What are farmers' perceptions about farmland landbirds? A Galapagos Islands perspective

Ilke Geladi, Pierre Yves Henry, Paulina Couenberg, Rick Welsh, Birgit Fessl

Research output: Contribution to journalArticlepeer-review

Abstract

Conservation practices in agricultural landscapes can greatly mitigate biodiversity loss. However, agricultural landscapes are embedded in complex, social-ecological systems and therefore require a strong social-ecological approach for effective conservation measures. The Galapagos Islands are globally recognized for their high levels of biodiversity. Nevertheless, in recent years, Galapagos landbirds have suffered rapid declines, specifically in the agricultural zone. Our study is the first to examine the farmers' perception of landbirds in the agricultural zone of Santa Cruz, Galapagos Islands. We conducted semi-structured interviews with 38 farmers to characterize the relationship between farmers and landbirds including how landbirds affect farmers and farmers' perceptions of landbirds. The interviewed farmers managed a diverse array of farm types including coffee in agroforestry settings (23.7%), small-scale fruit and vegetable (60.5%) and livestock production (15.8%). We found that 86.9% of farmers had a positive or neutral perception of birds despite 52.6% of farmers finding finches bothersome. The most common techniques farmers employed to deter birds were putting out food and water, using nets to protect seedbeds and crops and using protective tubes around young plants. Our results suggest a positive potential for future conservation work targeted on farmland biodiversity. Future conservation projects should also address disservices and the mitigation of crop raiding by landbirds, the uninformed use of pesticides and other pest issues such as ants and rats.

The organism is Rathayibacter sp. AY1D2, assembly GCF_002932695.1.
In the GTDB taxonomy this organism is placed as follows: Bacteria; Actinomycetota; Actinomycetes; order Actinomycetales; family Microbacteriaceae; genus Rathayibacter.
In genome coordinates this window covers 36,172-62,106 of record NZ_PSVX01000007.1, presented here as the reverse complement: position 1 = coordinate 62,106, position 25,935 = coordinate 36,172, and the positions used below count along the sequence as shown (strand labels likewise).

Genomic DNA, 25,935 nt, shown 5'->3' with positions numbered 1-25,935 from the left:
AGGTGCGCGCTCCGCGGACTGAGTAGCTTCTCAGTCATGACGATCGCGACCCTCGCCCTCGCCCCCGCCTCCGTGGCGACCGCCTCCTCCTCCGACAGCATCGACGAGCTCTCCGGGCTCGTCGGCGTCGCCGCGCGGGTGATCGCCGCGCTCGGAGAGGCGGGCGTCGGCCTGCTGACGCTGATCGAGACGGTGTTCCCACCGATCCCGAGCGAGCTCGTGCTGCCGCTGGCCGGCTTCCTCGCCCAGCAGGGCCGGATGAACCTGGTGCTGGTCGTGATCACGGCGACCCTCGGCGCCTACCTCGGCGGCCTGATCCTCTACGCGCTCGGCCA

Original languageEnglish (US)
Pages (from-to)504-515
Number of pages12
JournalRenewable Agriculture and Food Systems
Volume37
Issue number5
DOIs
StatePublished - Oct 1 2022

Keywords

  • Bird conservation
  • Galapagos
  • farmer perception
  • human-wildlife interactions
  • working lands conservation

ASJC Scopus subject areas

  • Food Science
  • Agronomy and Crop Science

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